13 Things 2008
Joukowsky Institute for Archaeology
Joukowsky Institute for Archaeology & the Ancient World
Box 1837 / 60 George Street
Providence, RI 02912
Telephone: (401) 863-3188
Fax: (401) 863-9423
The space a satellite impacts is greater that that of any other “thing;” the physical space they occupy is more spread out than that of any other “thing.” Satellites are located at a wide range of distances from Earth’s surface, from just outside the Earth’s atmosphere at 80 miles to 22,000 miles from it (geostationary orbits). The distance affects orbiting speed, and the relation of the physical space above the Earth a satellite inhabits is important, as satellites have to orbit faster near the equator to balance the stronger affects of gravity (the Earth is oblong and not spherical). The path a satellite travels relates to its function, as will be described in this section. Launching
Launching a satellite is an incredibly expensive and fuel intensive endeavor. There are typically between 30 and 40 launches a year, most done by commercial companies. Moreover, the lifespan on a satellite is typically only fifteen years before they have to be replaced. It’s also extremely wasteful as massive rocket boosters fall back to Earth, and later rocket staging gets launched into orbit contributing to the problem of space junk.
To escape the atmosphere, rockets travel at about 5 miles per second, and are typically launched close to the equator as the Earth’s rotation "sling-shots" rockets, requiring fewer boosters and less power to escape Earth’s gravitational pull.
Check out Space Junk Big Images, and you might want to change you resolution.
Low-orbit satellites are used for satellite phone communications, military operations, and for observation. They complete an orbit in about 90 minutes because they are close to the Earth and gravity causes them to move very quickly at around 17,000 miles per hour. Many satellites need to be used for communication relay because the area they cover on Earth’s surface is small and they are moving so quickly. Space Junk is most common in this orbital range, and is most dangerous here for both its speed and density. For instance, “a 3-millimeter (mm) aluminum particle traveling at 10 km/s is equivalent in energy to a bowling ball traveling at 60 miles per hour (or 27 m/s)” (Anz-Meador).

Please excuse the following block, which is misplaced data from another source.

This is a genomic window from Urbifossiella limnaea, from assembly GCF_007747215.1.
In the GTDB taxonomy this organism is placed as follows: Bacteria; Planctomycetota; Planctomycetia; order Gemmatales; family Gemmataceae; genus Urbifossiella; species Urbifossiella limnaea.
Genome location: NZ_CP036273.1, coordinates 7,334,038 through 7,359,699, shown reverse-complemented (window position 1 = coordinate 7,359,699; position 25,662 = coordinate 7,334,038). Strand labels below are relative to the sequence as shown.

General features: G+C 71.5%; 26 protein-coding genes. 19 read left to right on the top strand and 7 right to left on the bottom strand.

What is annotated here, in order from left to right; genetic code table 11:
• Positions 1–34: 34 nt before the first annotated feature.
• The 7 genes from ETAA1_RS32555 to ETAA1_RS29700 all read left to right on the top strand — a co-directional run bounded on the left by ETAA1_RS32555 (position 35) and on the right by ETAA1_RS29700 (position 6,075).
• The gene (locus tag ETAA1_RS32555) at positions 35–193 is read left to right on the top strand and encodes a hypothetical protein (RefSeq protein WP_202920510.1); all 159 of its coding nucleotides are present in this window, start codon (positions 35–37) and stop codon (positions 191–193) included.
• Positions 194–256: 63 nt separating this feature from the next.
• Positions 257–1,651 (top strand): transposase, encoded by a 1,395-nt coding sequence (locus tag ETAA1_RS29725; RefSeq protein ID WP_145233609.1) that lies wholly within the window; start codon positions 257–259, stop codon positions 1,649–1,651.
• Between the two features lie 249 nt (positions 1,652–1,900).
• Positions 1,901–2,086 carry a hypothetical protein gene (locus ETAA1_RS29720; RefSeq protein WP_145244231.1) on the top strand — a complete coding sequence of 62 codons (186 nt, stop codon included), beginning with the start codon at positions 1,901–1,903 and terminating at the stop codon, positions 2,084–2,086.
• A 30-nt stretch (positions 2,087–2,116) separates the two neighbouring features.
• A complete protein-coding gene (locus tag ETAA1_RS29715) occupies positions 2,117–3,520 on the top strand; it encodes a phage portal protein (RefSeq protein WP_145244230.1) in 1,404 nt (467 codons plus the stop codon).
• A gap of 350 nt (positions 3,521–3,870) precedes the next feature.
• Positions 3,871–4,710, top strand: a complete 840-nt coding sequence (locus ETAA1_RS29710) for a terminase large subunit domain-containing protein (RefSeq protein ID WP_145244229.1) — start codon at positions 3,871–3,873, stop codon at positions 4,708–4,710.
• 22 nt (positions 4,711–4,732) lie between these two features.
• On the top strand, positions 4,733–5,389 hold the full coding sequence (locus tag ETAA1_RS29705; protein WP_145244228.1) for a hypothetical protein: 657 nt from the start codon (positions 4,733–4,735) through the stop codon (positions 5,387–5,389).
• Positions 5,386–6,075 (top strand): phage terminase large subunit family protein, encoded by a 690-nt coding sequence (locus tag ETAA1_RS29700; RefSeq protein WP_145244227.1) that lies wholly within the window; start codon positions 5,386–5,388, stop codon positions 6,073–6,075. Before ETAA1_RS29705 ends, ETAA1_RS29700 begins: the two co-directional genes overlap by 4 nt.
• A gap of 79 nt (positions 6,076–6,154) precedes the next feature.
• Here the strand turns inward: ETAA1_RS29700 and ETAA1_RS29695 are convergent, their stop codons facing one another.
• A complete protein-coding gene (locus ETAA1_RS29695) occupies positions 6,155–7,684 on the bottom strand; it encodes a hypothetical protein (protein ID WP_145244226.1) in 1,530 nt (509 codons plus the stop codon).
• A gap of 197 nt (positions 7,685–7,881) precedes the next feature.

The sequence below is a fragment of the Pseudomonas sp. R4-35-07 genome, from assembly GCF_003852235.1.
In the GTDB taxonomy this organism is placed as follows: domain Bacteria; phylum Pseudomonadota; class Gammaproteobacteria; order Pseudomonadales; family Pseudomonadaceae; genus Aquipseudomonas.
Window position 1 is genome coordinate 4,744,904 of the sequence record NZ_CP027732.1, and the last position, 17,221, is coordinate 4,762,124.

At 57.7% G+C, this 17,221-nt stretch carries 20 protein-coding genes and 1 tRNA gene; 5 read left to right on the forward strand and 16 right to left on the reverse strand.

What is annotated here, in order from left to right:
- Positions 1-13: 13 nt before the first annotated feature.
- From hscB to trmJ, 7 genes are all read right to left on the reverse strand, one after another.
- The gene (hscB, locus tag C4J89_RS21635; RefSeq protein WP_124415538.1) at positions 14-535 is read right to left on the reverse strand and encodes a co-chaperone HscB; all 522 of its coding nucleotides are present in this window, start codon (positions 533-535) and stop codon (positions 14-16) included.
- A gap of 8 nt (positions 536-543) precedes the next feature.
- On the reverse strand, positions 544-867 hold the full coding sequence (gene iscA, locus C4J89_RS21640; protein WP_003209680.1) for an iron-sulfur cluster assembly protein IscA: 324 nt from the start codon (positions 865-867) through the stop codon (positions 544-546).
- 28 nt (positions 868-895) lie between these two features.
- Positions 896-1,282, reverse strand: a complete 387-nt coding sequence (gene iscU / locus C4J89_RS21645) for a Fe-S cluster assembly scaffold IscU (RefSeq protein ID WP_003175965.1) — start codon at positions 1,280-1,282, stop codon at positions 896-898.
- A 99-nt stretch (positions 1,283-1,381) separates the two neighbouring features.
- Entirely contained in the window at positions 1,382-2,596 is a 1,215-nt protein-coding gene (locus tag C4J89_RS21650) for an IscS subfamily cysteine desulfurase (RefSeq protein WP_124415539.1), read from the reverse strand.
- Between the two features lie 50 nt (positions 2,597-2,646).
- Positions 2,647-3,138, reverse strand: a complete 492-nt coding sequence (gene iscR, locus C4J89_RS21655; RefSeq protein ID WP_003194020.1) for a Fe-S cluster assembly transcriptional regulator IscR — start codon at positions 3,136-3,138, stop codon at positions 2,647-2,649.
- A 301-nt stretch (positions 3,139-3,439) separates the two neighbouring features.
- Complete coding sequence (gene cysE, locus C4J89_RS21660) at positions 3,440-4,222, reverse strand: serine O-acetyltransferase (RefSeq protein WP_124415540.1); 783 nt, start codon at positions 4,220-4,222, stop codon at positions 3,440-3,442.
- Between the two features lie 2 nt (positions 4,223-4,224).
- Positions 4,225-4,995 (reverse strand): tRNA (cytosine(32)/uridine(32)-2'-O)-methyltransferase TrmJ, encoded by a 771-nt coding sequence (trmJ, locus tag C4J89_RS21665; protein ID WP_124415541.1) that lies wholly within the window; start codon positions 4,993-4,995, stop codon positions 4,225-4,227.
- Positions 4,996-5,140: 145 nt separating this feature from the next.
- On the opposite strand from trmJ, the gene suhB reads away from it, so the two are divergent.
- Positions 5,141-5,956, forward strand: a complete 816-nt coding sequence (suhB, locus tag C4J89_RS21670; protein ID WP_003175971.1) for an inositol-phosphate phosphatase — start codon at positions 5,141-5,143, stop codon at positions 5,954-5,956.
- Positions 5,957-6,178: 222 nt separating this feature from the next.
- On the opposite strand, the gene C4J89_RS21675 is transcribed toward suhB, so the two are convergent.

Middle-orbit satellites are used for both weather and observation. They are between 6,000 and 12,000 miles, and have a fairly large coverage area on Earth’s surface. MEO satellites often have polar orbits so they can track weather or other changes as the Earth rotates. I Polar elliptical orbits are otherwise used for the reason that they only have to be in range at certain times, those times being when they pass over the north and south poles. Geostationary orbits generally cannot cover this area. The perigee, or closest point of orbit occurs at the poles, whereas the apogee (most distant point of orbit) occurs when the satellite isn’t needed to relay or collect information. This is largely an issue of efficiency wherein thrusters aren’t needed to maintain a circular orbit.
Geostationary orbits (GEO) are used for tv, and communication satellites. They reach the greatest Earth surface area. They are the most distant satellites, at 22,223 miles above Earth, a distant used so that that the rotational speed of the satellite matches the turn of the Earth. The aptly titled geosynchronous orbit is described in detail: “At an altitude of 124 miles (200 kilometers), the required orbital velocity is just over 17,000 mph (about 27,400 kph). To maintain an orbit that is 22,223 miles (35,786 km) above Earth, the satellite must orbit at a speed of about 7,000 mph (11,300 kph). That orbital speed and distance permits the satellite to make one revolution in 24 hours. Since Earth also rotates once in 24 hours, a satellite at 22,223 miles altitude stays in a fixed position relative to a point on Earth's surface. Because the satellite stays right over the same spot all the time, this kind of orbit is called "geostationary." Geostationary orbits are ideal for weather satellites and communications satellites.” http://science.howstuffworks.com/satellite3.htm Because of the distance of these satellites they have latency issues, and the information relay takes time, so voice operations do not use these satellites.
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